Her mother had terminal

cancer, and succumbed to

the disease at the age of

just 39.

“I watched her die a

slow and painful death not

just from the devastating

cancer eating away at her

body but from opioid pain

killers,” she said. “My

mother took hundreds of

pills to stop her suffering.

All the pharmaceuticals

helped do was shut down

her liver. She died at age


It was a life experience

Orizaba says she will never


Orizaba has since became

a physical therapy

assistant and seen more

suffer pain.

“Patients came for therapy

to help relieve pain incurred

because of an injury,

birth defect or surgery,”

she said. “Many times it

would not stop the pain

Posted to WilmetteBeaconDaily.com 6 days ago

and so they received pain

killers — pharmaceutical


Orizaba decided there

had to be other options,

ways to relieve pain naturally.

The mother of four children,

who has back pain

from childbirth, began a

personal campaign to learn

what natural ways there

might be to relieve pain.

Her search started in


“I educated myself before

trying to inform consumers,”

Orizaba said. “I

flew to California, Washington

State and Colorado,

took classes and went to

seminars to learn as much

as possible about the benefits

and use of cannabais

for pain relief purposes. It

turns out CBD and hemp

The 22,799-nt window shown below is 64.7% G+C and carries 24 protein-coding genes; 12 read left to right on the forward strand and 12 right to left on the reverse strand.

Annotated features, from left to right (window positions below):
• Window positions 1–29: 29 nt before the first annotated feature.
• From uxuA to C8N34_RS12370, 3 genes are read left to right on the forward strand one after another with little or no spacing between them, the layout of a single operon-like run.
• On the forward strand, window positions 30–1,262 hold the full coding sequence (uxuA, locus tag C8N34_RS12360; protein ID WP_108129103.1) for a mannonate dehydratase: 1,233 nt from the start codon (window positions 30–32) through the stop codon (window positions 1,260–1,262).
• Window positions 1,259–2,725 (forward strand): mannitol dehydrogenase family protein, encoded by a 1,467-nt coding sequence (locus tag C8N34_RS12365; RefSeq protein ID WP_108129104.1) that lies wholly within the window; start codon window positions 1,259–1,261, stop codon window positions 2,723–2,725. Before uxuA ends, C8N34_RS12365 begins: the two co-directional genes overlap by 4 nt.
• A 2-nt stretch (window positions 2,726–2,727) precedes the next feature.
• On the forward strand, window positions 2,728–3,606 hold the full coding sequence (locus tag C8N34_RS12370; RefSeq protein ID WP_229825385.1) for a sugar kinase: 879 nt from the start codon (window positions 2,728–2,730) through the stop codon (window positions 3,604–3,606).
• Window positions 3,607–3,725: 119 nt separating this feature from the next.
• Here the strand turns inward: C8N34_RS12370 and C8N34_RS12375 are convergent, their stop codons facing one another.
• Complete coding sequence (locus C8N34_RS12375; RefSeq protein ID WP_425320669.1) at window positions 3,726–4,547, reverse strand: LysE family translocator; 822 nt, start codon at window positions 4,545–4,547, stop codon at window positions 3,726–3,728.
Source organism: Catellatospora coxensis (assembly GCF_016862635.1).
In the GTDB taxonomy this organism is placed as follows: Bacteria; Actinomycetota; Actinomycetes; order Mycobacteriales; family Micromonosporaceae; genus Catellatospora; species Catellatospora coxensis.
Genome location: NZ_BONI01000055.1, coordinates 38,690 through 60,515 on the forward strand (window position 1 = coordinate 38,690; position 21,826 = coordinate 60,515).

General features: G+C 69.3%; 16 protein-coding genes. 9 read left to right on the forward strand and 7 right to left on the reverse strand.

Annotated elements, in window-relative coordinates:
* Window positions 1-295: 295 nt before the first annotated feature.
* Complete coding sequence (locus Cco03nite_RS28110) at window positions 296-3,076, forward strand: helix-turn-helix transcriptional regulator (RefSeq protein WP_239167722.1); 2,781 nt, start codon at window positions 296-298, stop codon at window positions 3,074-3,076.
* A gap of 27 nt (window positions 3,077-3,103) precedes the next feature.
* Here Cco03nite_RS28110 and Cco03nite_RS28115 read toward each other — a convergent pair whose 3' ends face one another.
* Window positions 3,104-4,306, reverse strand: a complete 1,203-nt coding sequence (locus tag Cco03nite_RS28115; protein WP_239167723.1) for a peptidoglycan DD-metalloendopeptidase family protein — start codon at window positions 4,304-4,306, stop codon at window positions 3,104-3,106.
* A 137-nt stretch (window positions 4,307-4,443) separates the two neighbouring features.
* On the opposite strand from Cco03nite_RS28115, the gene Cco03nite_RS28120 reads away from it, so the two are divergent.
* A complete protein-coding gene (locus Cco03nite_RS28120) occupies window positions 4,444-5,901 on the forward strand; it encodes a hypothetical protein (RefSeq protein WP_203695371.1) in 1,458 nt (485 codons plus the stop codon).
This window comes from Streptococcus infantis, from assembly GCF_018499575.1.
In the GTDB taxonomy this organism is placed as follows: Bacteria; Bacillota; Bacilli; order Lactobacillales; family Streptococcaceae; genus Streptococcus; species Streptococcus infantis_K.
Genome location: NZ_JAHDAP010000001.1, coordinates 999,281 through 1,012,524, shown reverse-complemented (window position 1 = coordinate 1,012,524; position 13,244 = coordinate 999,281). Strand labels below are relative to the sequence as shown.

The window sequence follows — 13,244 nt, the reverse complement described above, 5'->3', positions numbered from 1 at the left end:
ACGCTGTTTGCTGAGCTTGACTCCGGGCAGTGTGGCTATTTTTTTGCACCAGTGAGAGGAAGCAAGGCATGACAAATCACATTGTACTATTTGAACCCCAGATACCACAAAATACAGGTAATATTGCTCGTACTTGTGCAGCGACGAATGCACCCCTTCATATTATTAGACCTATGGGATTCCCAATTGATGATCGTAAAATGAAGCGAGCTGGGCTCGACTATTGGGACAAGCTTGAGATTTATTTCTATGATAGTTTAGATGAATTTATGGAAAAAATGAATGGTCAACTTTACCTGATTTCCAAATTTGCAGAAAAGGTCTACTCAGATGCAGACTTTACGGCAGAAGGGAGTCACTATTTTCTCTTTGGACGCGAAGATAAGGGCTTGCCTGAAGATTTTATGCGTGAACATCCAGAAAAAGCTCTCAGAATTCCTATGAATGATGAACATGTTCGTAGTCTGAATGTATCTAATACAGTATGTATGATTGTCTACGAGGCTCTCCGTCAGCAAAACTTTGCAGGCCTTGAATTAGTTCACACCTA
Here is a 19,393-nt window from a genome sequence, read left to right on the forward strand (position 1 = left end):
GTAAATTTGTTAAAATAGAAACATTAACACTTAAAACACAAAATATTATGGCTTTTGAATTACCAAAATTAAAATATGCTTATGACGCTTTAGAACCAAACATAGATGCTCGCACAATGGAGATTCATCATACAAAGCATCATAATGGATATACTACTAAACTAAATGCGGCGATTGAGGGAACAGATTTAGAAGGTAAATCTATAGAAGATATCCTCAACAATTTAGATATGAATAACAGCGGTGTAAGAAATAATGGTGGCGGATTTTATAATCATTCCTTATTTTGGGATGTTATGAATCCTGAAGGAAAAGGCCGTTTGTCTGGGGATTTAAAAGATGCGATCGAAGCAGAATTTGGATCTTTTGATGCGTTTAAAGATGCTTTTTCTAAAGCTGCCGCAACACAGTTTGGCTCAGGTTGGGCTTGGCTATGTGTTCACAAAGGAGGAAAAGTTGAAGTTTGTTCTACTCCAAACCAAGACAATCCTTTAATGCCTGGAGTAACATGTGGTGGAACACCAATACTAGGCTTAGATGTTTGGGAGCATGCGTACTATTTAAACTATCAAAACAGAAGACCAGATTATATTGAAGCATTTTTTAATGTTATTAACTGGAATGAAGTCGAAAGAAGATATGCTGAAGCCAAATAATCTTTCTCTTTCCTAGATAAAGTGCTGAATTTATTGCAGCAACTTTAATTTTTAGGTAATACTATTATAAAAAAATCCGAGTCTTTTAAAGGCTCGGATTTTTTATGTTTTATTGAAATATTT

seed oil, both of which

are non-psychoactive byproducts

of cannabais

plants — when mixed with

natural products like coconut

oil, Jojoba oil, citrus

oil, lavender and ginger —

can have powerful pain-

Wilmette’s Silvia Orizaba

works at her kiosk in

Northbrook Court. Hilary

Anderson/22nd Century


relief qualities. ”

vThese products are absorbed

into the skin more

quickly because they are

natural ingredients and

pain relief comes even


Orizaba began formulating

a group of products

made with CBD and hemp

seed oil mixed with natural

products that would help

relieve pain.

Please see hemp, 23

Posted to WilmetteBeaconDaily.com 9 days ago

Wilmette attorney appointed

trustee at New Trier Township

May 23 through July 7

To reserve tickets - oillamptheater.org

Or (847) 834-0738

Submitted by New Trier



Mozer, a


resident and


was appointed


the New Trier Township

Board of Trustees at the

May 21 board meeting in

Winnetka. Mozer replaces

Kevin Boyd who stepped

down due to new job responsibilities

that initiated

a change of residence.

“Stefan Mozer has previously